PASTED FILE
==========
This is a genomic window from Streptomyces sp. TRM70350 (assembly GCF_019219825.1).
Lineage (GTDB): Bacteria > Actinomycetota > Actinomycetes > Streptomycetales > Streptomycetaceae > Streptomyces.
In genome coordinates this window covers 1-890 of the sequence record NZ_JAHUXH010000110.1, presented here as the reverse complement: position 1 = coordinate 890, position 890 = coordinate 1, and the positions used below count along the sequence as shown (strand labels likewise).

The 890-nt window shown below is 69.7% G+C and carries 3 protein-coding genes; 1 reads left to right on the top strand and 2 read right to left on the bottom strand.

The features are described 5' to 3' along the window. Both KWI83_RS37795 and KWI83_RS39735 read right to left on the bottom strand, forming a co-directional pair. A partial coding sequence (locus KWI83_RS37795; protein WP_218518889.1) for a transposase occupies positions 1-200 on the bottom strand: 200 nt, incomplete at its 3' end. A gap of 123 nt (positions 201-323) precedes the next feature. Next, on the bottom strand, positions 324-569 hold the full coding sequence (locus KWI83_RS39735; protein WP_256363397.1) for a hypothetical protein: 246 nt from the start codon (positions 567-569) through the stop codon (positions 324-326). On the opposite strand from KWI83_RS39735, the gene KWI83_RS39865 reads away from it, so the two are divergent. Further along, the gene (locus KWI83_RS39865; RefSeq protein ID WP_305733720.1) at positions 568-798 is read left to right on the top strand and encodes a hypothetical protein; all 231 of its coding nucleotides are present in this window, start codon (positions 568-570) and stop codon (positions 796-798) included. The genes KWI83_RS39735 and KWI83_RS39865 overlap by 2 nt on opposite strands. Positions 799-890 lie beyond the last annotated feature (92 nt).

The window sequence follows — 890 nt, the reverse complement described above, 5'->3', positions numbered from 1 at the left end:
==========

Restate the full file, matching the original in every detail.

This is a genomic window from Streptomyces sp. TRM70350 (assembly GCF_019219825.1).
Lineage (GTDB): Bacteria > Actinomycetota > Actinomycetes > Streptomycetales > Streptomycetaceae > Streptomyces.
In genome coordinates this window covers 1-890 of the sequence record NZ_JAHUXH010000110.1, presented here as the reverse complement: position 1 = coordinate 890, position 890 = coordinate 1, and the positions used below count along the sequence as shown (strand labels likewise).

The 890-nt window shown below is 69.7% G+C and carries 3 protein-coding genes; 1 reads left to right on the top strand and 2 read right to left on the bottom strand.

The features are described 5' to 3' along the window. Both KWI83_RS37795 and KWI83_RS39735 read right to left on the bottom strand, forming a co-directional pair. A partial coding sequence (locus KWI83_RS37795; protein WP_218518889.1) for a transposase occupies positions 1-200 on the bottom strand: 200 nt, incomplete at its 3' end. A gap of 123 nt (positions 201-323) precedes the next feature. Next, on the bottom strand, positions 324-569 hold the full coding sequence (locus KWI83_RS39735; protein WP_256363397.1) for a hypothetical protein: 246 nt from the start codon (positions 567-569) through the stop codon (positions 324-326). On the opposite strand from KWI83_RS39735, the gene KWI83_RS39865 reads away from it, so the two are divergent. Further along, the gene (locus KWI83_RS39865; RefSeq protein ID WP_305733720.1) at positions 568-798 is read left to right on the top strand and encodes a hypothetical protein; all 231 of its coding nucleotides are present in this window, start codon (positions 568-570) and stop codon (positions 796-798) included. The genes KWI83_RS39735 and KWI83_RS39865 overlap by 2 nt on opposite strands. Positions 799-890 lie beyond the last annotated feature (92 nt).

The window sequence follows — 890 nt, the reverse complement described above, 5'->3', positions numbered from 1 at the left end: